Gov. Whitmer expected to sign bills to expunge first-time drunken driving charges
LANSING, Mich. (WJRT) - Gov. Gretchen Whitmer is expected to sign a package of bills soon that will make first-time drunk driving offenses eligible for expungement.
Months ago, Whitmer vetoed the legislation but has since changed her mind -- all while garnering overwhelming bipartisan support. The bills will affect about 200,000 drunken driving offenders in Michigan.
Anyone with a drunken driving conviction on their criminal record and has served their probation with no other legal within the last five years can have that conviction legally expunged -- or taken off their record -- likely very soon.
“A lot of times it’s two different groups. First time mistake people can be college kids just out having a good time, and they don’t really think about the consequences. And then you have the people that maybe go to wedding reception and have maybe one drink too many, and they get pulled over on the way home,” said attorney Matt Norwood, who handles a lot of drunken driving cases.
He knows many of his clients have to go on probation and attend classes that address alcohol and drug use.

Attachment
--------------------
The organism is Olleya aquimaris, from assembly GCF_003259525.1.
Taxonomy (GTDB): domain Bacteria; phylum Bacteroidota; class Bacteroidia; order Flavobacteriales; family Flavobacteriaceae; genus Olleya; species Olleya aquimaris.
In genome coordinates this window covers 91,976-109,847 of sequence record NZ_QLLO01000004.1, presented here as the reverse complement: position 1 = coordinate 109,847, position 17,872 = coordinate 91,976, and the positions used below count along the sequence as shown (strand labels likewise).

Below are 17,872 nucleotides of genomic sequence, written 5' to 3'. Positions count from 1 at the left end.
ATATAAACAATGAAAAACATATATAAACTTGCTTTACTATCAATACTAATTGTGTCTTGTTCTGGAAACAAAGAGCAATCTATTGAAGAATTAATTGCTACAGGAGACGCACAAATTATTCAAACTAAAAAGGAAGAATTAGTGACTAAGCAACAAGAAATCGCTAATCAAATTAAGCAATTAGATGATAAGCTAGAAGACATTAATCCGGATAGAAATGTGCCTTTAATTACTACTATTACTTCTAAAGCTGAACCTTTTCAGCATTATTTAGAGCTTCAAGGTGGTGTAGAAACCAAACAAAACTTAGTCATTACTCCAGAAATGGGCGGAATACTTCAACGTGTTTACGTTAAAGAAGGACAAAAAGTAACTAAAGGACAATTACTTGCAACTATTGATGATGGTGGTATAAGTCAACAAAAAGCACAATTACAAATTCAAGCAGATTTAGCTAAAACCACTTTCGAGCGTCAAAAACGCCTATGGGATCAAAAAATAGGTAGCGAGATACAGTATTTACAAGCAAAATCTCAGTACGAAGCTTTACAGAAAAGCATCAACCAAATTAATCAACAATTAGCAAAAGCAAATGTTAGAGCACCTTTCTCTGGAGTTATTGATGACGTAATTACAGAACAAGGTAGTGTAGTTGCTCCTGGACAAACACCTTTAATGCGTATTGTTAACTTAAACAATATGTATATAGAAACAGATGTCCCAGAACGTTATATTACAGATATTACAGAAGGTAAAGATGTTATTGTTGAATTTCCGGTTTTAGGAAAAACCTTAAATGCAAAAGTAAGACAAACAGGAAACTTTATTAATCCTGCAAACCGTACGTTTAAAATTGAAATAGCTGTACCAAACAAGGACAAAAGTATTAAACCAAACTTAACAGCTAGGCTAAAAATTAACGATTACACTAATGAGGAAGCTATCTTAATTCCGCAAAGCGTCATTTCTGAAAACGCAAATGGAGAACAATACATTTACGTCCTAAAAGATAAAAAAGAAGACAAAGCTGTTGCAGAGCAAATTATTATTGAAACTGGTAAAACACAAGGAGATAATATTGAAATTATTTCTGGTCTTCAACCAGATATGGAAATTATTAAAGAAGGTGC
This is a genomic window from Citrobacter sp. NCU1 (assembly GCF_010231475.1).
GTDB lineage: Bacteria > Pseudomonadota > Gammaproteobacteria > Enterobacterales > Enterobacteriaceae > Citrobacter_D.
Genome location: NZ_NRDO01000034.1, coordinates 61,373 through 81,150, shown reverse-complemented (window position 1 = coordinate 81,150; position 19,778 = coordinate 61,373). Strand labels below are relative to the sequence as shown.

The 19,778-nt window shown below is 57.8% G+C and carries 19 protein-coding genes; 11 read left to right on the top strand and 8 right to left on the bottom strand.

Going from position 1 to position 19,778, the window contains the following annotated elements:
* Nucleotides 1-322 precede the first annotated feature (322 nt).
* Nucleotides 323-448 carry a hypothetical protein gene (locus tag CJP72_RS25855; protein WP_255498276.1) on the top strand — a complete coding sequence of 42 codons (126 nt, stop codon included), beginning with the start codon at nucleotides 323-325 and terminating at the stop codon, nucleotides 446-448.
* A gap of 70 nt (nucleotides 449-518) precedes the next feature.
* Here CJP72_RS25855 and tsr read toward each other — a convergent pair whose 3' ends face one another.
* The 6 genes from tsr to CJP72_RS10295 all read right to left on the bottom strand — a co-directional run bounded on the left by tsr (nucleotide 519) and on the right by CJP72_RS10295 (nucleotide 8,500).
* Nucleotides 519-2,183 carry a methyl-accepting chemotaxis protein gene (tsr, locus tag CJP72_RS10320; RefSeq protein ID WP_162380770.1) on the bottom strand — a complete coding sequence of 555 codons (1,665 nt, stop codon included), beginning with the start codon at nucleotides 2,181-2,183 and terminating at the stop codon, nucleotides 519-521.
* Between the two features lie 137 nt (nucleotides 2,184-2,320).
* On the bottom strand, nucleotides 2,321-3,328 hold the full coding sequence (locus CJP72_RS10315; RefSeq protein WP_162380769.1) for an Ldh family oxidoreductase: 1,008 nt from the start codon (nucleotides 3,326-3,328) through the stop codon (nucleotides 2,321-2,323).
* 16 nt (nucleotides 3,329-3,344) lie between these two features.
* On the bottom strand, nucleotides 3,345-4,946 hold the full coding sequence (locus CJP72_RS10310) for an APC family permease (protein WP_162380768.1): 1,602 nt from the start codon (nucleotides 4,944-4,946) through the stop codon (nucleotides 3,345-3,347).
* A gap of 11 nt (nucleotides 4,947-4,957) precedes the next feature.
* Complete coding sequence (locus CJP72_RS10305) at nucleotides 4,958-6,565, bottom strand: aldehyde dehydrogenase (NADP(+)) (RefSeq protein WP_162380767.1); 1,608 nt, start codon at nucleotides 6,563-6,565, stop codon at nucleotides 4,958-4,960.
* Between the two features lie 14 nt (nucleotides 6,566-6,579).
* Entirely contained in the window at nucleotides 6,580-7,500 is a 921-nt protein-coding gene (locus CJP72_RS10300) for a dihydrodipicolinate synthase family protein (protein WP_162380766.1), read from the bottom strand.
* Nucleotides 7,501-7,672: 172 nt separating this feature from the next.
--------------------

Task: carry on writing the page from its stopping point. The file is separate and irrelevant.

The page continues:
“If those people complete those classes and complete the probation and don’t get in any more trouble, why shouldn’t they have the opportunity to have their record clean just like everyone else now?” Norwood said.
The legislation would make first time drunken driving offenders eligible to have the offense cleared from their record, which potentially will improve their employment opportunities. But, the offense will not be erased from their driving record.
Wesley Cross co-teaches the Symposium on Substance through Genesee County’s 67th District Court and deals with many first-time drunk driving offenders. A major part of his class is teaching people how alcohol affects the brain and decision making when someone’s sober versus under the influence.
“The expungement, I think it gives them another opportunity,” Cross said. “As long as they’ve had the proper education or the proper treatment, I think that’s the key.”
Whitmer has said she looks forward to signing the legislation, but there was no word yet on when exactly that will happen.
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